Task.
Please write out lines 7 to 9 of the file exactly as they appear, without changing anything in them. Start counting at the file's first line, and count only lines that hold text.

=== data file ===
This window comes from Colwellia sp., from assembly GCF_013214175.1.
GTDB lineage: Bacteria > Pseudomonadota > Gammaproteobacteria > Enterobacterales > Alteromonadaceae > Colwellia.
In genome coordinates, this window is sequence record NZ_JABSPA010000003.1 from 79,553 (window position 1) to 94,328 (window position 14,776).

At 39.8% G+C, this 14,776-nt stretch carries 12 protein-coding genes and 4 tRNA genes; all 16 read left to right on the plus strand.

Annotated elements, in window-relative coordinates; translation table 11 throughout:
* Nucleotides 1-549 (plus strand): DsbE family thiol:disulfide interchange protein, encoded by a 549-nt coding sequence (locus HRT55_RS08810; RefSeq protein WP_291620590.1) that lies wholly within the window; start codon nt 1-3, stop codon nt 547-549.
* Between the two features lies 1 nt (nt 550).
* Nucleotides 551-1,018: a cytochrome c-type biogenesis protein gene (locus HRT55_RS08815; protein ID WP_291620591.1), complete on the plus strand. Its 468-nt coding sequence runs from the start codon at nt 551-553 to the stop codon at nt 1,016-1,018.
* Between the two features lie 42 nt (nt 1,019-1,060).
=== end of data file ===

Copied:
* Between the two features lies 1 nt (nt 550).
* Nucleotides 551-1,018: a cytochrome c-type biogenesis protein gene (locus HRT55_RS08815; protein ID WP_291620591.1), complete on the plus strand. Its 468-nt coding sequence runs from the start codon at nt 551-553 to the stop codon at nt 1,016-1,018.
* Between the two features lie 42 nt (nt 1,019-1,060).